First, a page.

• Theresa

        • February 21, 2011 at 8:20 pm
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        Erica, I still remember that day I came to work and told you the big news! I wasn’t even 100% decided when I came in if I should tell yet, or wait until I knew I was out of the woods and that the baby was going to stick. Seeing as I was so young, I was nervous how people would react whether I was married or not. You welcomed me into the world of motherhood with such excitement and enthusiasm I felt like family.

        You were always such a level-headed parent. I feel fortunate that I had you to shadow during my first pregnancy. I remember the first time I held Grace. She was so tiny and wobbly and I was so nervous. Even though I was only with her for 20 hours a week for 9 months, she gave me a HUGE head start with motherhood and I will always love her for it!

        Anyway, now that this is more of a message than a comment… 😉 Thank you for your continual support! So glad that we still keep in touch!

      • Heather

      • February 20, 2011 at 12:36 pm
      • Reply

      Beautiful Reesie! This makes me so excited to join the sacred realm of motherhood. Are you SURE you and Scot don’t want another?…like maybe when I have my first? 🙂

      • Pappap

      • February 20, 2011 at 3:48 pm
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      Kids have a way of grooming their Parents,rather then the other way around, and you don’t even see it happening. Anyway, you and Scot have done a great job parenting. (And so have your Kids) Nice article Theresa. Love you

    • Beautiful piece, Theresa! Love the message and how you put it out there.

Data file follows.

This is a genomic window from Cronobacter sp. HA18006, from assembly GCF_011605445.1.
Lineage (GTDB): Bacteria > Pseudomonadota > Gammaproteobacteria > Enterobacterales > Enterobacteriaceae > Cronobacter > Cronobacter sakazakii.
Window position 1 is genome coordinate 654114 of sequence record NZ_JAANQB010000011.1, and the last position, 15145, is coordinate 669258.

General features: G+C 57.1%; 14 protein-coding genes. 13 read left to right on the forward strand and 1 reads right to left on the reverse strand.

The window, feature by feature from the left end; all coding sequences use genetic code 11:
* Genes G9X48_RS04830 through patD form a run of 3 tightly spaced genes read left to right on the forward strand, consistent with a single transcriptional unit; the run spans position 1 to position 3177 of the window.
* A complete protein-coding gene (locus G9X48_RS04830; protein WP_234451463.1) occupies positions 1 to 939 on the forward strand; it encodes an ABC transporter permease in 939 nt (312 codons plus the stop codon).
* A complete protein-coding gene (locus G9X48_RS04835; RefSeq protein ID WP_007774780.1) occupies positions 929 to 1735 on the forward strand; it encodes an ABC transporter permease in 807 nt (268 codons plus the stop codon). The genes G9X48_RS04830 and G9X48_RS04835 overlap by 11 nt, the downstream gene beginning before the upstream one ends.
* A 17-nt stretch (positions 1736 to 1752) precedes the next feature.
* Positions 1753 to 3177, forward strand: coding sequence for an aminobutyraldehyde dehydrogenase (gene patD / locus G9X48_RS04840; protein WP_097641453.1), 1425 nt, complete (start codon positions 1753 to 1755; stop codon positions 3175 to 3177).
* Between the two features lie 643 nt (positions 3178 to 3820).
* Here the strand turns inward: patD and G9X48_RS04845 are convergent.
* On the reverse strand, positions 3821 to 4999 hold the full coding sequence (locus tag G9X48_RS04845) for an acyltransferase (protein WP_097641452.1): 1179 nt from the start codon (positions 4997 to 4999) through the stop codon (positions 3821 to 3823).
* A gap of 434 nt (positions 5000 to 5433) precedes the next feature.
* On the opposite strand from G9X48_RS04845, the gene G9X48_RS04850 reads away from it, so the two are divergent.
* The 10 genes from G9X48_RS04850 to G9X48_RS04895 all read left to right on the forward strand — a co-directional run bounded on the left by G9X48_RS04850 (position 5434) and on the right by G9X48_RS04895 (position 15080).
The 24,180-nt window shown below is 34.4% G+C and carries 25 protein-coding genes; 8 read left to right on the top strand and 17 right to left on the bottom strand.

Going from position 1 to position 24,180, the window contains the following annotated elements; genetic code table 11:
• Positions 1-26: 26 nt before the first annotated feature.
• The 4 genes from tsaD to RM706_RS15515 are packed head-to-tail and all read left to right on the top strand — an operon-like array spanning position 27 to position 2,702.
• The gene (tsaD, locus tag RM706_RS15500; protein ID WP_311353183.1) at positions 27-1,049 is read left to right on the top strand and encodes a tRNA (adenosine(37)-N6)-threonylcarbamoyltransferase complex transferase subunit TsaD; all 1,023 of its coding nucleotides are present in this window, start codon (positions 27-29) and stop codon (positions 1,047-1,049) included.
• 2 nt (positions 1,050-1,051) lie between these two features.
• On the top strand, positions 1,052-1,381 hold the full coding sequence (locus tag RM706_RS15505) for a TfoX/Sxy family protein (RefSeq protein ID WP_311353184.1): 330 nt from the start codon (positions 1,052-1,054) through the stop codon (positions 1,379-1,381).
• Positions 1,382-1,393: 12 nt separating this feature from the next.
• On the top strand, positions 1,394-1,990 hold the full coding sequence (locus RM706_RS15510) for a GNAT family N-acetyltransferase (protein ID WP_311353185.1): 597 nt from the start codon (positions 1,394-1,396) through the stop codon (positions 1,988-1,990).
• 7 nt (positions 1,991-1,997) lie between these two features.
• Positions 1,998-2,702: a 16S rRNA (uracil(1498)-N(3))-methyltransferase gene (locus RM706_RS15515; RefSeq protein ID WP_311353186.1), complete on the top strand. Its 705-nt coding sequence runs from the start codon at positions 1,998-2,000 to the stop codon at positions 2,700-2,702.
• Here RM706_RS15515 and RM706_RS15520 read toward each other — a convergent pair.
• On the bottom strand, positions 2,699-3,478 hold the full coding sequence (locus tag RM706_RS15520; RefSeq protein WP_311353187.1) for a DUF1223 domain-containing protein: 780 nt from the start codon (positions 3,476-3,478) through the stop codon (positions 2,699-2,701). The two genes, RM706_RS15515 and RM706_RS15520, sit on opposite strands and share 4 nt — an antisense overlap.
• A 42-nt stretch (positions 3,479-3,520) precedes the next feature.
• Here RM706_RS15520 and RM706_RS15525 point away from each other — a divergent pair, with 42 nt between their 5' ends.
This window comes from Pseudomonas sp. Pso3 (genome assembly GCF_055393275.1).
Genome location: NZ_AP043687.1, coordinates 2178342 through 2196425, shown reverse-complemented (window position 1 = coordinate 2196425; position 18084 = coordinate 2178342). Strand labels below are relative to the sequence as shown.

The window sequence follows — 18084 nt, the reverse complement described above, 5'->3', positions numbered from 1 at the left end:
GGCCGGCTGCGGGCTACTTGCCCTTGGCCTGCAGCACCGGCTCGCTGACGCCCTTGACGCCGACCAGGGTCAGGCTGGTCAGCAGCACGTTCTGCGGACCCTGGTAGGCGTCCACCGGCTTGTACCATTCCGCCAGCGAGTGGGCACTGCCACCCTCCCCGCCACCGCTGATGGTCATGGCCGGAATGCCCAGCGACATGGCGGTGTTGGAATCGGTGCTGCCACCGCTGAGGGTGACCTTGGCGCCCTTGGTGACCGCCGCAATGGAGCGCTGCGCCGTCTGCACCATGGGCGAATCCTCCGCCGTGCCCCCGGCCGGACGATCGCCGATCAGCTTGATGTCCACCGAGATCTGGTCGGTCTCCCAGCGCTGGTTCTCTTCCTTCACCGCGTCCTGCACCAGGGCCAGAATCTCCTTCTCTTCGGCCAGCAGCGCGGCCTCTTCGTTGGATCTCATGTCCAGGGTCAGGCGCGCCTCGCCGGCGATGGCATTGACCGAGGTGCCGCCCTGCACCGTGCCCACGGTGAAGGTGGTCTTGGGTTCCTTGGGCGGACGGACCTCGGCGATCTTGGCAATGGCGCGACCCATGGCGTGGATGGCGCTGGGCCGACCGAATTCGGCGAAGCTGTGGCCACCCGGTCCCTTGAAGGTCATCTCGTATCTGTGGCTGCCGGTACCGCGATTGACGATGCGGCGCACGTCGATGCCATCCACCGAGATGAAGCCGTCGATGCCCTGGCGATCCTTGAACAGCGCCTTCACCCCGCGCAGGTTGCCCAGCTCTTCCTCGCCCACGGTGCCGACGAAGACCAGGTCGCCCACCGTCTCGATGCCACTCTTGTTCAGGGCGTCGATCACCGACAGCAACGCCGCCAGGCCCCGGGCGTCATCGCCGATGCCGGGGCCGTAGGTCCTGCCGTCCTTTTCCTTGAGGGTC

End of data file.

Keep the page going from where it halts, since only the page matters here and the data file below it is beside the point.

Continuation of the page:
• Rachel

      • February 20, 2011 at 5:41 pm
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      Okay, so maybe I’m just hormonal since this is the second week after having our first baby, but this spoke to me and made me cry!

      • Christy

      • February 20, 2011 at 9:27 pm
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      So, so, so true. I also had wild fantasies about motherhood, and about my feelings towards different parenting decisions. My greatest realization is that parenthood requires immense flexibility, and that it takes a lot of planning, but your planning never really works out. Our relationships with our children are growing, developing, and an ever changing relationship. I’m glad you’ve found a nice balance for now…any I’m sure at some point you’ll need another readjustment.

    • I’m glad that you mention the simple fact that being a stay at home mom is a privilege. It’s something I sort of have to come to terms with myself, mostly because it’s a simple fact that I will never be able to be a stay-at-home mom. I’m the main breadwinner for my family, I’m the one who will have the Master’s degree (and my field makes more money than my husband’s would even if he went to grad school), and even right now with my BA vs my husban’s BS, I make 10k more than he does. So if anyone’s going to ever stay home (unlikely, we live in a city, where two incomes are pretty much required)…it’ll be him.

      It’s really aggravating sometimes to live in a world where you’re torn. The world tells us to be stay at home moms, or else we’re bad moms. But if we leave careers behind, then we’re giving in to the patriarchy. It’s like moms are going to be judged by society no matter what, so they judge *themselves* and are prone to feel guilty for choices they shouldn’t feel guilty about, and they make grand perfect plans…which will then change, because that’s how life works.

      • Carin

      • February 21, 2011 at 8:52 am
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      I loved this! I love every article of yours though, Theresa. You make me wants kids more and more! 🙂

      • Roxane

      • February 22, 2011 at 1:57 pm
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      What a beautiful article.
      You are a wonderful mom, and a fabulous writer.
      I love you,

    • Funny how things work out, it’s nothing like your sweet little imagination.